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Chris Hedges on the most taboo topics in America, with David Talbot.

The War on Terror is a profitable crusade against convenient enemies. “Muslim rage” is an understandable response to US state terror. Rising oligarchy in America has made democracy a sham and turned the electoral process into an increasingly absurd circus. Police violence against minorities is part of a systematic effort to crush social discontent. Proliferating violence against women’s health clinics is part of the war on women’s bodies. Freedom of speech is an illusion, with government agencies and corporate media dictating acceptable boundaries of public discourse. America’s only hope is a revolution to create genuine structures of popular power.

This kind of insight into America’s deeply troubled current state cannot be found on television, in the pages of leading newspapers, or on Google News. Many of our most important thinkers are relegated to the shadows because their ideas are deemed too radical—or true—for public consumption. Among these intellectual bomb throwers is Chris Hedges, who, after decades on the front lines, continues to confront power in America in the most incisive, challenging ways.

Hedges’s unfettered conversation with Hot Books editorial director David Talbot— founder of Salon and author of New York Times bestseller, The Devil’s Chessboard: Allen Dulles, the CIA and the Rise of America’s Secret Government—will be the first in a series for Hot Books called “Unspeakable,” featuring some of the most important – and censored – voices in the world today.

"A long-running commentary on the many issues Hedges confronts in his writing, including war, Occupy Wall Street, and the New York Times' relationship to organs of state power . . . It's bracing to hear Hedges's unfiltered dissent and disdain, from his dismissal of George W. Bush as 'a man of limited intelligence and dubious morals' to his discussion of how the seductions of celebrity undermined Christopher Hitchens's writing." ?Publishers Weekly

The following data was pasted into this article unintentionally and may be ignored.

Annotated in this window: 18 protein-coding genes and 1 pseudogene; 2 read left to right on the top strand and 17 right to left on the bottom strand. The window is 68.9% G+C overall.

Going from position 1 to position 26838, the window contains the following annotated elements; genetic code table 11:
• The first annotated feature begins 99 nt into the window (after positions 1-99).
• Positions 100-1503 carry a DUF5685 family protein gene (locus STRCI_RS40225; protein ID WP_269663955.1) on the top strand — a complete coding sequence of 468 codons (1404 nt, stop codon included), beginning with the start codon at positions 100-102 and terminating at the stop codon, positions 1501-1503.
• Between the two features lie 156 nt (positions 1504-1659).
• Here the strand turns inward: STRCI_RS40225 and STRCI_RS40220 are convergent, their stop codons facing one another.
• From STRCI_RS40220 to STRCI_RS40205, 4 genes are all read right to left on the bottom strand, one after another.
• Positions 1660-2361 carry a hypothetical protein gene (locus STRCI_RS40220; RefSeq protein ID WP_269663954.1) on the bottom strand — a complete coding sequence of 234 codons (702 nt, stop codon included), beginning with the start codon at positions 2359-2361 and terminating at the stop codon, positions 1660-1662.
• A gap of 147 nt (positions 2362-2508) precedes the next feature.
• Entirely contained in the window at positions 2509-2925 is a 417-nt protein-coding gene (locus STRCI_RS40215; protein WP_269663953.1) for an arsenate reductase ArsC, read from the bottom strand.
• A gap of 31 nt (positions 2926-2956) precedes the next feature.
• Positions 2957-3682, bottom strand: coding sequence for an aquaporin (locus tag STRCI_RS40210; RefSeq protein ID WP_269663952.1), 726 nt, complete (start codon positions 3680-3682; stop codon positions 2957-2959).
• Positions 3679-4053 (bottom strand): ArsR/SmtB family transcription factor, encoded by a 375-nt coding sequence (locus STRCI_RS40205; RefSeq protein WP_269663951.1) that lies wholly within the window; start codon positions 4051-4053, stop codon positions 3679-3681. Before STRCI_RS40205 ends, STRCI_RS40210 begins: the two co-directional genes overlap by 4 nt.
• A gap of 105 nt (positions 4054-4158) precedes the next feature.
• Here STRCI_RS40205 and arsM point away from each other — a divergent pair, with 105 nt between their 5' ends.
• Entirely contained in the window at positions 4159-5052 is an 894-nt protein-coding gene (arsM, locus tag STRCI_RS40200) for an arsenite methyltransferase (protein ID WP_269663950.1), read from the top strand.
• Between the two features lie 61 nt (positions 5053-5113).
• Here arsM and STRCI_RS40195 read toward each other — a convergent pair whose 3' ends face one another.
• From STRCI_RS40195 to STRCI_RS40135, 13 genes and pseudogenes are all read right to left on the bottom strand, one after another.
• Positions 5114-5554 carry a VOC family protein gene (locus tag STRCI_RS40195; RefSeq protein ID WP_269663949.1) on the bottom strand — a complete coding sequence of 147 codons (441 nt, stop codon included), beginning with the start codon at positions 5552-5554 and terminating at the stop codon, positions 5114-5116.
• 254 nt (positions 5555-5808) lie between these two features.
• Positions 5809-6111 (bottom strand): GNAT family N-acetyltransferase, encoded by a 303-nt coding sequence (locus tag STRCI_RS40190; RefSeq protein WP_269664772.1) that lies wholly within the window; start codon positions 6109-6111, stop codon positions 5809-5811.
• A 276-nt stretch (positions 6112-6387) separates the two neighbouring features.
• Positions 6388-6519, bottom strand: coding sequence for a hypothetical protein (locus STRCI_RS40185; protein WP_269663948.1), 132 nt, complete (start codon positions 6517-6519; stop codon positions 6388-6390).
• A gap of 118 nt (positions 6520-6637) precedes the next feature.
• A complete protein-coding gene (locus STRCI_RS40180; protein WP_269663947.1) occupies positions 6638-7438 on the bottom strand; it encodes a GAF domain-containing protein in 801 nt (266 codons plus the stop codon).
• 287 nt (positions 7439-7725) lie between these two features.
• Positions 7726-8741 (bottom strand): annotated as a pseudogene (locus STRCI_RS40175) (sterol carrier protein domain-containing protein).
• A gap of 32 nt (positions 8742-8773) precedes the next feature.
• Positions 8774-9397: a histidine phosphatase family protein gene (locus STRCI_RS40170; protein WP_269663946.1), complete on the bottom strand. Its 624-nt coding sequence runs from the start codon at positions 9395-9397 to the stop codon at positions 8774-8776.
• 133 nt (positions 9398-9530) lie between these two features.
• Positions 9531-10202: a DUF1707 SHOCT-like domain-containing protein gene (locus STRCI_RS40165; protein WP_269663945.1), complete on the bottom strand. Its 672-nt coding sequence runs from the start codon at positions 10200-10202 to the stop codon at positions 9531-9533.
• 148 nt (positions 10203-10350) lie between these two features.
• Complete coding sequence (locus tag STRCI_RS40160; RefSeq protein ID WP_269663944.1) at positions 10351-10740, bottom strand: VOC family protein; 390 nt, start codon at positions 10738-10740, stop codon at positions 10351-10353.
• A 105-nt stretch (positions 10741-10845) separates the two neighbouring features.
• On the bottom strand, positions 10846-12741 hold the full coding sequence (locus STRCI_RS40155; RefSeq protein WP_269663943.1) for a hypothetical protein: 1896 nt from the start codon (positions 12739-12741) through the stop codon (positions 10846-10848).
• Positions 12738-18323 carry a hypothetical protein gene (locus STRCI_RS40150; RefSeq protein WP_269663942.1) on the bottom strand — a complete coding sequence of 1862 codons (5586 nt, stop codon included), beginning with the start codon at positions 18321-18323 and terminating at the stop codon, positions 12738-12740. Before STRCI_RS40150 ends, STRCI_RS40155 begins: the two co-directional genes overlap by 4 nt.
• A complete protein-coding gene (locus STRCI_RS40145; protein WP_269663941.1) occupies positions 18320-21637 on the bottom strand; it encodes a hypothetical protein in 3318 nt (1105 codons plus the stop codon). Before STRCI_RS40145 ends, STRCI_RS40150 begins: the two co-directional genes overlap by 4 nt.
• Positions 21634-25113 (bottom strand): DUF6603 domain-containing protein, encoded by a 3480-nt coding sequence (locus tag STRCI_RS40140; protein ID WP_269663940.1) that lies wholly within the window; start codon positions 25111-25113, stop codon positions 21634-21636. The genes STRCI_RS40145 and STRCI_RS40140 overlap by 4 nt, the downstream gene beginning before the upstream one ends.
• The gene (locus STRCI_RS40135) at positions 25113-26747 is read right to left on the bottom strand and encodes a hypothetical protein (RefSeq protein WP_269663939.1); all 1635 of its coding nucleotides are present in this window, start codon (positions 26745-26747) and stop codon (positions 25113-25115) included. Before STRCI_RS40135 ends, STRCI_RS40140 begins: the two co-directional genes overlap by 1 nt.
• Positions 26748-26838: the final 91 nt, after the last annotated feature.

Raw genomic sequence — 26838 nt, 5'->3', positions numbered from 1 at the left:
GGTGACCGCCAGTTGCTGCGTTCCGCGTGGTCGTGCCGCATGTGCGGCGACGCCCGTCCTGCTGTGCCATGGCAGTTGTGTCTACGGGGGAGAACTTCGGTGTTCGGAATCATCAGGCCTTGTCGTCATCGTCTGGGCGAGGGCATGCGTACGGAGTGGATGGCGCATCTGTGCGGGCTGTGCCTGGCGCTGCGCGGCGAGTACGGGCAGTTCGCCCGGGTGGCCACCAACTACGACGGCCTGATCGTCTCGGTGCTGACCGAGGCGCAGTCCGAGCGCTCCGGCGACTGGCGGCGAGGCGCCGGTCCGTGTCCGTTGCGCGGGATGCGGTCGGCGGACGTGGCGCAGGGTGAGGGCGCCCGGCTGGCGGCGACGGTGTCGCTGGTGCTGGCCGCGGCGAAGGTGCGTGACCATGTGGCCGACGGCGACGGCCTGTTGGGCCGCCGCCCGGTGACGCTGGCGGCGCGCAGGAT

"[Hedges] insights and opinions?which have been hard-earned over a tumultuous career of covering war and revolution, suffering and liberation?should be part of our national debate." ?David Talbot

"Chris Hedges fearlessly tells his own 'forbidden' stories. . . . The Pulitzer Prize?winning journalist tells how he saw firsthand 'how the elites and the children of the elites treated those 'beneath them.'" ?Alternet

"Like early twentieth-century muckraking journalists and, more recently, I.F. Stone, Hedges makes a boisterous outspoken contribution to revolutionizing the national conversation." ?Kirkus Reviews

"A long-running commentary on the many issues Hedges confronts in his writing, including war, Occupy Wall Street, and the New York Times' relationship to organs of state power . . . It's bracing to hear Hedges's unfiltered dissent and disdain, from his dismissal of George W. Bush as 'a man of limited intelligence and dubious morals' to his discussion of how the seductions of celebrity undermined Christopher Hitchens's writing." ?Publishers Weekly

"[Hedges] insights and opinions?which have been hard-earned over a tumultuous career of covering war and revolution, suffering and liberation?should be part of our national debate." ?David Talbot

"Chris Hedges fearlessly tells his own 'forbidden' stories. . . . The Pulitzer Prize?winning journalist tells how he saw firsthand 'how the elites and the children of the elites treated those 'beneath them.'" ?Alternet

"Like early twentieth-century muckraking journalists and, more recently, I.F. Stone, Hedges makes a boisterous outspoken contribution to revolutionizing the national conversation." ?Kirkus Reviews